If you are spiritual but not religious, how do you want to die?

If you are spiritual but not religious, how do you want to die?
If you are spiritual but not religious, how do you want to die? Many of us won’t get a choice. Especially those who are young. But dying rites are not just for those of faith – you can create your own rite or ritual to accompany you when you pass over. A Celebrant shares her observations.

In the past, death rites were based on what religion you belonged to. I was raised Catholic, and for Catholics, death was seen as the gateway to eternal life with God. To shore up my chances of making it to heaven, I would have received extreme unction, a priest coming to my deathbed to absolve me of any last-minute sins I may have committed.

In my 20s I transitioned to Buddhism, my mother’s ancestral religion. For Buddhists, death is a transition point, the staging platform between this life and another. The goal of the dying is to have the best possible reincarnation, to set up the future self with the best chance of attaining enlightenment. I might try to visualise the Buddha, and see myself moving towards them, guiding me to the best possible version of my next self, in this realm or another.

I don’t belong to a specific faith any more, but I work in the field of funerals, death and dying. It’s a line of work which encourages reflection on how best to live this life, and how best to die. If you are like me, spiritual but not religious, how do you want to die?

Many of us won’t have a choice. But if you die in a palliative care context, there will probably be some time, possibly even days, when you may not be responsive. You may be slipping in and out of conscious awareness of your surrounds. In this time, how do you want to be treated?

If you are not of a particular faith background, which sets out rites for this period, then you might want to outline them for yourself.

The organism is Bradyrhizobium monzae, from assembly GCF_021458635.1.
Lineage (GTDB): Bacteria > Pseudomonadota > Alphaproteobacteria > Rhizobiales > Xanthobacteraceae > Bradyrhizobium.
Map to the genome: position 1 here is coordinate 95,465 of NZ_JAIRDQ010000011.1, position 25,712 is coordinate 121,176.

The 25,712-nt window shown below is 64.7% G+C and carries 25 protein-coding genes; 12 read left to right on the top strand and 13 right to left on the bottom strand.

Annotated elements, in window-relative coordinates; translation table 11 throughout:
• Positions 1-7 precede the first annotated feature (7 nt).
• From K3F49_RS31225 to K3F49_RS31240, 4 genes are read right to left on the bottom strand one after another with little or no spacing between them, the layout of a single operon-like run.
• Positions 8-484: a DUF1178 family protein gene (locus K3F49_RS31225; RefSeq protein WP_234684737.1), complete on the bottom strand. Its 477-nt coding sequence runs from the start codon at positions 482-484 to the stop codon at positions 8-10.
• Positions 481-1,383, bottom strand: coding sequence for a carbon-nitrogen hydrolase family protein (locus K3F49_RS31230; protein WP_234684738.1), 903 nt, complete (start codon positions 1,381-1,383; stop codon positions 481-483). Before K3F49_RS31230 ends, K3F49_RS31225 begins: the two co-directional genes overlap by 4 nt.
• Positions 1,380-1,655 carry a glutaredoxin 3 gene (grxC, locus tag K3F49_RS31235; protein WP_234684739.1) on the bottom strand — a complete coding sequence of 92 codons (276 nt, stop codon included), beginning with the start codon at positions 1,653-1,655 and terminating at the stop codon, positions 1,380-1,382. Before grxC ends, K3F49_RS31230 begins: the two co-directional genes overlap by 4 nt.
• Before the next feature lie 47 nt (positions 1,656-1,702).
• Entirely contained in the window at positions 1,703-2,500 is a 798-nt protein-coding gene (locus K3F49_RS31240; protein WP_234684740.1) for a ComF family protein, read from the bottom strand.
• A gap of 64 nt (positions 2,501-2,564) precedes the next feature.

For example, it is worth telling people if you want to be visited by a minister – or that you definitely don’t want to be. Maybe you want candles (if you are in a hospital, you can get those electric flickery ones), or an aromatherapy diffuser, which is a good option if how you smell matters to you

If you would like people to touch you, then let them know beforehand. It can be good to have some moisturiser or nice smelling oils in the room, so people have something to rub into your hands or feet. We did this for my mother-in-law, because when she was still responsive, I asked her if she would like that. I was surprised that she did – she was not a touchy-feely type. I started massaging her feet and she smiled and said she felt like a princess. She died three days later, smelling of roses.

There might be music you would like to have playing, or maybe the voice recordings of loved ones, or a favourite audiobook narrator. You might prefer silence, or you might want the hubbub of your friends and family around you. That was how my mother died, with her kids bustling around her, making cups of tea and discussing the traffic. Just like at home.

Most people will die in a bed, so think about what sort of bedding you would like. If you are in a hospital, you won’t have much control over the sheets, but you can bring in favourite pillows and blankets. You might also want favourite pictures or photos on the walls.

You might be like my dad, the “ship me out in a pine box”, stoic type, and think that you won’t mind what your environment is like in those last days or hours. But I recommend having a think about what you don’t want. For example, it might irritate you if the TV is left on, or off. Sometimes it is easier to work out what we want based on what would be a hard no.

If there is anything you want to say to anyone, my advice is to get it done, even if you think you have more time. And if you have any particular beliefs about what happens after you die, perhaps let someone know. This is something I like to know about the people whose funerals I officiate. In my case, I believe that my cells will nourish the Earth, and that is enough of a next life for me. Whatever you believe, it is something the people you leave behind will want to honour.


Tree of Life
The Tree of Life is frequently used as a symbol of unending life


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